Josh’s Books of the Year 2023

Twelve books: some new, some just new to me. These were the books that stood out for me in some way this year, offering something unique and memorable in voice, approach or content.

There’s a strong historical thread, both in the non-fiction, with the concluding part of Tom Holland’s history of Rome and Christina Thompson’s meta-history of the Polynesian peoples, but also in the fiction, with Zadie Smith and Hernan Diaz using historical settings to examine contemporary concerns. Preti Taneja’s We That Are Young does almost the reverse, taking Shakespeare’s King Lear and casting it among the super-rich tycoons of modern India.

Of course, if that’s all too real for you, there’s a place for sheer invention as well: Ten Planets is an seemingly numberless succession of micro stories exploring time, space and technology with creative abandon, while Lara Williams’ The Odyssey conjures up a cultish cruise ship and its disintegration. Standing Heavy gives voice to generations of immigrant security guards in Paris and is one of the funniest, strangest and most innovative books I’ve read this year.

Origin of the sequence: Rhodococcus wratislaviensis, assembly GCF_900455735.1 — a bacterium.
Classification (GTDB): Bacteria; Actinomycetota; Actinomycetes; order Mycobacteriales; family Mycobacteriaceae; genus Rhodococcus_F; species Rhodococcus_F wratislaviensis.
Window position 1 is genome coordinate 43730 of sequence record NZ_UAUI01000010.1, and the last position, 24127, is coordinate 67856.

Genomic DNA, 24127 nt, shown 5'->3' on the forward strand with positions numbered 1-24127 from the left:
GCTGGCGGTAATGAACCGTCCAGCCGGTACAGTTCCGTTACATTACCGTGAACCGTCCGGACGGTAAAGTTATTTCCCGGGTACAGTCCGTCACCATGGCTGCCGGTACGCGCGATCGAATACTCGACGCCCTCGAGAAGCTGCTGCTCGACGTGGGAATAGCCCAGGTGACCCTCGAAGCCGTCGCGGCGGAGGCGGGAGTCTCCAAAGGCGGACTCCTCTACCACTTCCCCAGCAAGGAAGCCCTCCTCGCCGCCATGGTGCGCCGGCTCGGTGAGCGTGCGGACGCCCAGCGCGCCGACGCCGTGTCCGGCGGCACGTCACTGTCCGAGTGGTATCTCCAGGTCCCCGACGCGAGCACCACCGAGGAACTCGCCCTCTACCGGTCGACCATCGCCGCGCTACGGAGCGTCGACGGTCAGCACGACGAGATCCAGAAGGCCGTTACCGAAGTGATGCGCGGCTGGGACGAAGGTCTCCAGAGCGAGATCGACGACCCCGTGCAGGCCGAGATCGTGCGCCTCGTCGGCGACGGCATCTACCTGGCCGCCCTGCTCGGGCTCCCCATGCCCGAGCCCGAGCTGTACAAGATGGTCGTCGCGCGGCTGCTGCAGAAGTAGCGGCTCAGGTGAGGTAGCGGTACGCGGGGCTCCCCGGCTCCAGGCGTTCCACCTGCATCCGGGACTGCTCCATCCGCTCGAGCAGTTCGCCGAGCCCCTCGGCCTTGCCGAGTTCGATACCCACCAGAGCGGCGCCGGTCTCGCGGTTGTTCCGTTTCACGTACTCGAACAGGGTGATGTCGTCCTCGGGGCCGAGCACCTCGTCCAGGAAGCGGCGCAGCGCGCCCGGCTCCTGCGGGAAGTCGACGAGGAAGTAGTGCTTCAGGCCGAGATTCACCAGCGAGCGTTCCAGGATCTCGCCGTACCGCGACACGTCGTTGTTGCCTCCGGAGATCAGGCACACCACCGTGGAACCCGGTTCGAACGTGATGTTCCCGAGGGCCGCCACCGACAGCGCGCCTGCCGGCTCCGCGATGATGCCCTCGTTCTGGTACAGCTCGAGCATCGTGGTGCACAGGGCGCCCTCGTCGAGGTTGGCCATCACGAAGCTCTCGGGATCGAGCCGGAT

If after all that, you need something calmer, then the memoirs A Flat Place, Travels with Charley and My Name is Why, along with the novel Flight Behaviour, all offer beautiful reflections on people, places and the relationship between them, as well as some striking spurs to action on social and environmental injustice.